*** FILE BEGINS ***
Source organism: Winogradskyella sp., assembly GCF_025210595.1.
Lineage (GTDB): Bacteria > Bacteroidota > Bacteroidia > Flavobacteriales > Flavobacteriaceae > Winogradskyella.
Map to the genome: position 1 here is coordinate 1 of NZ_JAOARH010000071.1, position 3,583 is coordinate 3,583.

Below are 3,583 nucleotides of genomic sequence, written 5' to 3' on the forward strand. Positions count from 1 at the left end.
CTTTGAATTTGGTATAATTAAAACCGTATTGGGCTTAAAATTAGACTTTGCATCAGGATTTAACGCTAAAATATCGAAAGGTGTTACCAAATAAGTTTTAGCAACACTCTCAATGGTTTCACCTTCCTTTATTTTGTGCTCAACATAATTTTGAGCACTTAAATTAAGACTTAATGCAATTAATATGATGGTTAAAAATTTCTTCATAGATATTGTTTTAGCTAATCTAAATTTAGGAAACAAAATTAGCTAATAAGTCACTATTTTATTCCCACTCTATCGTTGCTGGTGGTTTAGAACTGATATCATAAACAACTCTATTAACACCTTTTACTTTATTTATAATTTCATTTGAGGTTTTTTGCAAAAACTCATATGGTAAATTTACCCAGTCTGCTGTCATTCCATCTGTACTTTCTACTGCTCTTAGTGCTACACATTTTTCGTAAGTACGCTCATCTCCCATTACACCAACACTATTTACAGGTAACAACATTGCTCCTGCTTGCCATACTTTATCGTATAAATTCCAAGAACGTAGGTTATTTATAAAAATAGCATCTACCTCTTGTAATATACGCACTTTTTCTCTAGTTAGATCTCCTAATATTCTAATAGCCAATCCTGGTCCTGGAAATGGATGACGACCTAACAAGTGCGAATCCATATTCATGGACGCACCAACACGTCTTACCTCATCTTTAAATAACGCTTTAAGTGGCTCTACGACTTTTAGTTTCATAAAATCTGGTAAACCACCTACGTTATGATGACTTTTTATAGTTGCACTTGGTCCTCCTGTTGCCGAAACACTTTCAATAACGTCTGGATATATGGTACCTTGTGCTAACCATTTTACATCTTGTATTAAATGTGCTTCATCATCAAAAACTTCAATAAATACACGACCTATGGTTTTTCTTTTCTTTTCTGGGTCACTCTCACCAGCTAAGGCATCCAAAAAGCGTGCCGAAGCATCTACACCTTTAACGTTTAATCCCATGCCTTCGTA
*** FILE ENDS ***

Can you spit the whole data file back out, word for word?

Source organism: Winogradskyella sp., assembly GCF_025210595.1.
Lineage (GTDB): Bacteria > Bacteroidota > Bacteroidia > Flavobacteriales > Flavobacteriaceae > Winogradskyella.
Map to the genome: position 1 here is coordinate 1 of NZ_JAOARH010000071.1, position 3,583 is coordinate 3,583.

Below are 3,583 nucleotides of genomic sequence, written 5' to 3' on the forward strand. Positions count from 1 at the left end.
CTTTGAATTTGGTATAATTAAAACCGTATTGGGCTTAAAATTAGACTTTGCATCAGGATTTAACGCTAAAATATCGAAAGGTGTTACCAAATAAGTTTTAGCAACACTCTCAATGGTTTCACCTTCCTTTATTTTGTGCTCAACATAATTTTGAGCACTTAAATTAAGACTTAATGCAATTAATATGATGGTTAAAAATTTCTTCATAGATATTGTTTTAGCTAATCTAAATTTAGGAAACAAAATTAGCTAATAAGTCACTATTTTATTCCCACTCTATCGTTGCTGGTGGTTTAGAACTGATATCATAAACAACTCTATTAACACCTTTTACTTTATTTATAATTTCATTTGAGGTTTTTTGCAAAAACTCATATGGTAAATTTACCCAGTCTGCTGTCATTCCATCTGTACTTTCTACTGCTCTTAGTGCTACACATTTTTCGTAAGTACGCTCATCTCCCATTACACCAACACTATTTACAGGTAACAACATTGCTCCTGCTTGCCATACTTTATCGTATAAATTCCAAGAACGTAGGTTATTTATAAAAATAGCATCTACCTCTTGTAATATACGCACTTTTTCTCTAGTTAGATCTCCTAATATTCTAATAGCCAATCCTGGTCCTGGAAATGGATGACGACCTAACAAGTGCGAATCCATATTCATGGACGCACCAACACGTCTTACCTCATCTTTAAATAACGCTTTAAGTGGCTCTACGACTTTTAGTTTCATAAAATCTGGTAAACCACCTACGTTATGATGACTTTTTATAGTTGCACTTGGTCCTCCTGTTGCCGAAACACTTTCAATAACGTCTGGATATATGGTACCTTGTGCTAACCATTTTACATCTTGTATTAAATGTGCTTCATCATCAAAAACTTCAATAAATACACGACCTATGGTTTTTCTTTTCTTTTCTGGGTCACTCTCACCAGCTAAGGCATCCAAAAAGCGTGCCGAAGCATCTACACCTTTAACGTTTAATCCCATGCCTTCGTA